If this sounds helpful to you, and not like the confessions of a crazy person, you may like to check out the Flylady website, where I learnt the 15 minute rule. As a no-longer-Christian Brit reading her US Christian comments, there are times when I find her style a bit gushy and preachy, but at the same time, her advice is sound, and some of the sentimentality even rings true – for example, I think she’s right that getting your house in order (quite literally – she’s a housework life coach, first and foremost) is a way of loving yourself. I would not be as productive as I am today without having followed her system closely when I was first at home all day with a baby (argh! just realised that was almost fifteen years ago!) Anyway, startling realisations aside, I’ll leave you with the suggestion to give the 15 minute thing a go if you’re struggling to get going. As Flylady says, “you can stand anything for 15 minutes”.


“Never leave your homework til the last minute.” I don’t know how many times in the last ten years I’ve given that particular piece of sage advice, but apparently not enough for it to sink into my own head. Or maybe that’s unfair. It’s not that I don’t start things until the deadline, it’s just that – what? I’ve landed myself with too many things to do? I set myself unreasonable and unrealistic targets? I’m inherently lazy and want to watch tv and not work in the evenings or at weekends?

Procrastination is a curse. We (that’s we teachers, we writers, or we busy people, by the way) know this only too well. And yet.

According to Flylady (life coach par excellence for those struggling with domestic pressures, whether as full time employment or in combination with paid work), procrastination is a form of perfectionism. It’s a crippling kind of perfectionism that whispers “you’ll never do it well enough, so why bother?” I definitely see a grain of truth in this, and recognise the fear that paralyses and prevents any kind of progress.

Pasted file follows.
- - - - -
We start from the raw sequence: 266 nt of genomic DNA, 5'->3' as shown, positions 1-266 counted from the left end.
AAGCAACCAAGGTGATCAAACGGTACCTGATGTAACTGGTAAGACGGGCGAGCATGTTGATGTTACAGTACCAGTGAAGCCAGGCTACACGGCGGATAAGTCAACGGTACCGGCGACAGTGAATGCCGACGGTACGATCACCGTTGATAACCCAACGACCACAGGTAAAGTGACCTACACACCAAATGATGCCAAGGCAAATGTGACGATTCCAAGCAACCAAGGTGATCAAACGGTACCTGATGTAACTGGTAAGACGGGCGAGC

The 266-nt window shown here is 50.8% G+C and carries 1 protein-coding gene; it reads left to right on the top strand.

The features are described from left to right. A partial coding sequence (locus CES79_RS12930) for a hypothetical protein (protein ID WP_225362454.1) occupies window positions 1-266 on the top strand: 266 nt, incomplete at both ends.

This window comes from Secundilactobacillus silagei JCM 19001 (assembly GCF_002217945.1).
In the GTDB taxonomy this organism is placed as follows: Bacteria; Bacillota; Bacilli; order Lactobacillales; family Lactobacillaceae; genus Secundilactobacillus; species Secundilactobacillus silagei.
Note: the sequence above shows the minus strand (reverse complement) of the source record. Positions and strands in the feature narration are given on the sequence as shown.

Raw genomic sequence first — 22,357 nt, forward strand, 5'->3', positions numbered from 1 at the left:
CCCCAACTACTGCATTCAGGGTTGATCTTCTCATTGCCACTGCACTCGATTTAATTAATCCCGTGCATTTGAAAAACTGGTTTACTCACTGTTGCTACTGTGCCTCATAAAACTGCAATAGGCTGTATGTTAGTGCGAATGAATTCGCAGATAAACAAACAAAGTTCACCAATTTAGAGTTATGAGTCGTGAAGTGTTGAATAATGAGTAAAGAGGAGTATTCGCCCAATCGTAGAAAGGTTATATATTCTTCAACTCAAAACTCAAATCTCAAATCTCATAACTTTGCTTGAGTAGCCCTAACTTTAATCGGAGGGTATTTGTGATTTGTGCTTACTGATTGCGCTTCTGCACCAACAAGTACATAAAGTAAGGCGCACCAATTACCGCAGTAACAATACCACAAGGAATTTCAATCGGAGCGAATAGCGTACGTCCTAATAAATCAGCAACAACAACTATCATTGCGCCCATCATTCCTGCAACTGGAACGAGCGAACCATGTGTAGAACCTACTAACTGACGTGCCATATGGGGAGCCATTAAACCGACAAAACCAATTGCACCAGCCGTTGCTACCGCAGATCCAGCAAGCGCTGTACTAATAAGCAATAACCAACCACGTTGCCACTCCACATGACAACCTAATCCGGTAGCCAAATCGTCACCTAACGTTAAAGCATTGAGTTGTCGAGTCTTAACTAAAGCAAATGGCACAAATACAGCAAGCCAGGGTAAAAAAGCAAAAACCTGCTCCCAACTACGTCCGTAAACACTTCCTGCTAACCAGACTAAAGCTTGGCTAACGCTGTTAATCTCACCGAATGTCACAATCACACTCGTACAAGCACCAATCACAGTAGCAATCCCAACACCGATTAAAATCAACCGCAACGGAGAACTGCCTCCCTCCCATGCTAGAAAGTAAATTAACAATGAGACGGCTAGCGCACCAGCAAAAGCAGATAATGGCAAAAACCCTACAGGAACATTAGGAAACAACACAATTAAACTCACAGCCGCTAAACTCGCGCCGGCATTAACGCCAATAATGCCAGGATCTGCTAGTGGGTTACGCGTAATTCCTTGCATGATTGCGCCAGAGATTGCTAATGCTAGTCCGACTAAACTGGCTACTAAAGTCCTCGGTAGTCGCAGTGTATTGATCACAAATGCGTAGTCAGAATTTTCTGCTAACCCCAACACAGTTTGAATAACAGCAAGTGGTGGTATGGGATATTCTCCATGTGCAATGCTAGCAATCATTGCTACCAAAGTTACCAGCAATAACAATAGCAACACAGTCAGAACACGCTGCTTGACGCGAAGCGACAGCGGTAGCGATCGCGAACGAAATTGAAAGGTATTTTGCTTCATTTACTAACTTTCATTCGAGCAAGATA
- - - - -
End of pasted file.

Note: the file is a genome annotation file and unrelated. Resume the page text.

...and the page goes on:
I’m kind of regretting starting this blog post now, because I don’t have an answer. What I do have is a terrifying to-do list and the certain knowledge that I’m not good enough.

How do you get past that rabbit-in-the-headlights stage of looking at your workload?

Words on Wednesday: Why I’m a Plotter

I could never be a pantser. For me, it’s plotting all the way – and here’s why:

I’m a control freak
I’m not the kind of person who can head out for a walk without knowing where they’re going, and it’s just the same in my writing. I know pantsers often say it’s boring to write when you already know where you’re going, but for me, it’s too risky to head off without a road map.

I like the step-by-step approach
For me, plotting first breaks the writing into two stages: coming up with ideas, and expressing them as clearly as possible. I’m aware of using different skills at the different stages – and of course, the editing that follows is different again.

I’m the anxious type
Having a plan first allows me to check the idea works as a whole before starting, saving me from excess worry.

I’m used to working this way
It’s how I’ve written essays and non-fiction for years, so feels quite natural to me. I’m really not saying this is the way to write – I wouldn’t dare suggest there is a definitive way! The key is knowing what suits you, I think. I have done ‘pantsing’ in the past and just feel that, for me, it wastes too much time and the uncertainty – about the project as a whole, the destination and the route – is stressful rather than exciting to me.

I tend to spend longer plotting than writing the first draft, with character notes on index cards and different degrees of plot outlines. I also like to include word count targets for different sections to keep me on track. Again, that’s something that came from essay and dissertation writing. I’ve always tended to find it hard to write enough words, so using interim word count targets is something I started doing to help me.

Do you plan? Or are you an adrenaline-fuelled pantser?

I wrote this post in September 2011 and am republishing it now as it still holds true. I’ve tried a NaNoWriMo in the meantime, with a bit of a plan but far less than usual and it didn’t work at all. I tried to be more spontaneous and just focus on the messy first draft, I really did, but I’m just meant to be a plotter 🙂 Original commenters: if you’re still reading, do you still feel the same?